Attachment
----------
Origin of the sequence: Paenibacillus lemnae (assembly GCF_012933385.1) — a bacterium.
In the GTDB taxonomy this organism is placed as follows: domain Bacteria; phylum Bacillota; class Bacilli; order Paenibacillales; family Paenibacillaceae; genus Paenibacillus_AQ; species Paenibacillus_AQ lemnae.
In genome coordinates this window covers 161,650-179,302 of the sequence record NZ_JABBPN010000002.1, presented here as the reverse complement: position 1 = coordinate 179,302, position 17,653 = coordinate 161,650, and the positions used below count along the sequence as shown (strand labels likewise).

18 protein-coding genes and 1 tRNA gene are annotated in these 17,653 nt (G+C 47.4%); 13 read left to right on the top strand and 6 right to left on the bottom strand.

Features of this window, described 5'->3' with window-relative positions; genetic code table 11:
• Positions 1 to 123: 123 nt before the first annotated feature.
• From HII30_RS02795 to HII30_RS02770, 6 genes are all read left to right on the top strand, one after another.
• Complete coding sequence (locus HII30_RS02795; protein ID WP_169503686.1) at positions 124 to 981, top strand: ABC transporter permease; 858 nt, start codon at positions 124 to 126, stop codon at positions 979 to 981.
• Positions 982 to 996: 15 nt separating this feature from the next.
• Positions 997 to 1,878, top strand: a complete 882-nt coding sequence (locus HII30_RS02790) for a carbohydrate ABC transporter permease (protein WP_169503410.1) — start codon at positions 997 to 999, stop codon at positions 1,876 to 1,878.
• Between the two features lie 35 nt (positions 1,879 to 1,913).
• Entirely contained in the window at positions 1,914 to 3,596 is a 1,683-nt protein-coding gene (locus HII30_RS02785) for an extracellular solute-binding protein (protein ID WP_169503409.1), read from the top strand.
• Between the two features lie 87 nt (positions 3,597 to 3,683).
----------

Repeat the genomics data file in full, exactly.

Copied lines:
Origin of the sequence: Paenibacillus lemnae (assembly GCF_012933385.1) — a bacterium.
In the GTDB taxonomy this organism is placed as follows: domain Bacteria; phylum Bacillota; class Bacilli; order Paenibacillales; family Paenibacillaceae; genus Paenibacillus_AQ; species Paenibacillus_AQ lemnae.
In genome coordinates this window covers 161,650-179,302 of the sequence record NZ_JABBPN010000002.1, presented here as the reverse complement: position 1 = coordinate 179,302, position 17,653 = coordinate 161,650, and the positions used below count along the sequence as shown (strand labels likewise).

18 protein-coding genes and 1 tRNA gene are annotated in these 17,653 nt (G+C 47.4%); 13 read left to right on the top strand and 6 right to left on the bottom strand.

Features of this window, described 5'->3' with window-relative positions; genetic code table 11:
• Positions 1 to 123: 123 nt before the first annotated feature.
• From HII30_RS02795 to HII30_RS02770, 6 genes are all read left to right on the top strand, one after another.
• Complete coding sequence (locus HII30_RS02795; protein ID WP_169503686.1) at positions 124 to 981, top strand: ABC transporter permease; 858 nt, start codon at positions 124 to 126, stop codon at positions 979 to 981.
• Positions 982 to 996: 15 nt separating this feature from the next.
• Positions 997 to 1,878, top strand: a complete 882-nt coding sequence (locus HII30_RS02790) for a carbohydrate ABC transporter permease (protein WP_169503410.1) — start codon at positions 997 to 999, stop codon at positions 1,876 to 1,878.
• Between the two features lie 35 nt (positions 1,879 to 1,913).
• Entirely contained in the window at positions 1,914 to 3,596 is a 1,683-nt protein-coding gene (locus HII30_RS02785) for an extracellular solute-binding protein (protein ID WP_169503409.1), read from the top strand.
• Between the two features lie 87 nt (positions 3,597 to 3,683).